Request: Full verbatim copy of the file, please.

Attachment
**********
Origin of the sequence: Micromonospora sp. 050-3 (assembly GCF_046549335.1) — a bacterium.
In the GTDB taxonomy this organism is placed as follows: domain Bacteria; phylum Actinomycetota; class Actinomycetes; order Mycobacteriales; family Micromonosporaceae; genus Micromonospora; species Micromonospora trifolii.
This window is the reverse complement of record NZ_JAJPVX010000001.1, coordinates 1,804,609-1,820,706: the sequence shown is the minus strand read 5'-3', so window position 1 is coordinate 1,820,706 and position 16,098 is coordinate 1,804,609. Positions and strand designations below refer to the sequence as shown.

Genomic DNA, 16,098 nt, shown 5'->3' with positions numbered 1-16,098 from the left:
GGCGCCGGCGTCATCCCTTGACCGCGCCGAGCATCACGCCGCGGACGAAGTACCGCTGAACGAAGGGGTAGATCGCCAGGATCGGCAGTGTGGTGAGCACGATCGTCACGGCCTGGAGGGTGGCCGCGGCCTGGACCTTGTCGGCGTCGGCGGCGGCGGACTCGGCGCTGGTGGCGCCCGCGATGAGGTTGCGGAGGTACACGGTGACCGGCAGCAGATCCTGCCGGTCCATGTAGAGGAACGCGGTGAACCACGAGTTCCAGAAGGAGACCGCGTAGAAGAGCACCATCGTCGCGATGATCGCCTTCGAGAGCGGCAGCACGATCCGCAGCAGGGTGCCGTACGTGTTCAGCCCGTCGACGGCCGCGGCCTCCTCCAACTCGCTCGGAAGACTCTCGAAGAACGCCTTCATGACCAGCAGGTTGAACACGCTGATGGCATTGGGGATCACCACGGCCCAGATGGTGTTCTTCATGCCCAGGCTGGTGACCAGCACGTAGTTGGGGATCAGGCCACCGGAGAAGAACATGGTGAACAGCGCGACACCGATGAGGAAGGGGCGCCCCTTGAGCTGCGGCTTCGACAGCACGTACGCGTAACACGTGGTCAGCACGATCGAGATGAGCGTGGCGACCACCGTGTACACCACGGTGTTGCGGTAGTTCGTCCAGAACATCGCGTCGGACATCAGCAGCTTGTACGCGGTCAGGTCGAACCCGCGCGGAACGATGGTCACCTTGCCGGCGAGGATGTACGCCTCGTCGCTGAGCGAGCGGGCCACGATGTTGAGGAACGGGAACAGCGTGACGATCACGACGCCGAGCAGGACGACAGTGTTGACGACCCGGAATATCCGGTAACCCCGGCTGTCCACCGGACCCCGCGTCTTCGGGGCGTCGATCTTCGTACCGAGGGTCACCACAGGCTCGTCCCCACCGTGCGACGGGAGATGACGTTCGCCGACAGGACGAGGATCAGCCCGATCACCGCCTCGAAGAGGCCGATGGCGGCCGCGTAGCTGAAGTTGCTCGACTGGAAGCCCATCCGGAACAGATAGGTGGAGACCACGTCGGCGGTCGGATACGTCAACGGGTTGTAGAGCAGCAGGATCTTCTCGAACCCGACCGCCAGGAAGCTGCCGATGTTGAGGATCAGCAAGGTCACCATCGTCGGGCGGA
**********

Origin of the sequence: Micromonospora sp. 050-3 (assembly GCF_046549335.1) — a bacterium.
In the GTDB taxonomy this organism is placed as follows: domain Bacteria; phylum Actinomycetota; class Actinomycetes; order Mycobacteriales; family Micromonosporaceae; genus Micromonospora; species Micromonospora trifolii.
This window is the reverse complement of record NZ_JAJPVX010000001.1, coordinates 1,804,609-1,820,706: the sequence shown is the minus strand read 5'-3', so window position 1 is coordinate 1,820,706 and position 16,098 is coordinate 1,804,609. Positions and strand designations below refer to the sequence as shown.

Genomic DNA, 16,098 nt, shown 5'->3' with positions numbered 1-16,098 from the left:
GGCGCCGGCGTCATCCCTTGACCGCGCCGAGCATCACGCCGCGGACGAAGTACCGCTGAACGAAGGGGTAGATCGCCAGGATCGGCAGTGTGGTGAGCACGATCGTCACGGCCTGGAGGGTGGCCGCGGCCTGGACCTTGTCGGCGTCGGCGGCGGCGGACTCGGCGCTGGTGGCGCCCGCGATGAGGTTGCGGAGGTACACGGTGACCGGCAGCAGATCCTGCCGGTCCATGTAGAGGAACGCGGTGAACCACGAGTTCCAGAAGGAGACCGCGTAGAAGAGCACCATCGTCGCGATGATCGCCTTCGAGAGCGGCAGCACGATCCGCAGCAGGGTGCCGTACGTGTTCAGCCCGTCGACGGCCGCGGCCTCCTCCAACTCGCTCGGAAGACTCTCGAAGAACGCCTTCATGACCAGCAGGTTGAACACGCTGATGGCATTGGGGATCACCACGGCCCAGATGGTGTTCTTCATGCCCAGGCTGGTGACCAGCACGTAGTTGGGGATCAGGCCACCGGAGAAGAACATGGTGAACAGCGCGACACCGATGAGGAAGGGGCGCCCCTTGAGCTGCGGCTTCGACAGCACGTACGCGTAACACGTGGTCAGCACGATCGAGATGAGCGTGGCGACCACCGTGTACACCACGGTGTTGCGGTAGTTCGTCCAGAACATCGCGTCGGACATCAGCAGCTTGTACGCGGTCAGGTCGAACCCGCGCGGAACGATGGTCACCTTGCCGGCGAGGATGTACGCCTCGTCGCTGAGCGAGCGGGCCACGATGTTGAGGAACGGGAACAGCGTGACGATCACGACGCCGAGCAGGACGACAGTGTTGACGACCCGGAATATCCGGTAACCCCGGCTGTCCACCGGACCCCGCGTCTTCGGGGCGTCGATCTTCGTACCGAGGGTCACCACAGGCTCGTCCCCACCGTGCGACGGGAGATGACGTTCGCCGACAGGACGAGGATCAGCCCGATCACCGCCTCGAAGAGGCCGATGGCGGCCGCGTAGCTGAAGTTGCTCGACTGGAAGCCCATCCGGAACAGATAGGTGGAGACCACGTCGGCGGTCGGATACGTCAACGGGTTGTAGAGCAGCAGGATCTTCTCGAACCCGACCGCCAGGAAGCTGCCGATGTTGAGGATCAGCAAGGTCACCATCGTCGGGCGGA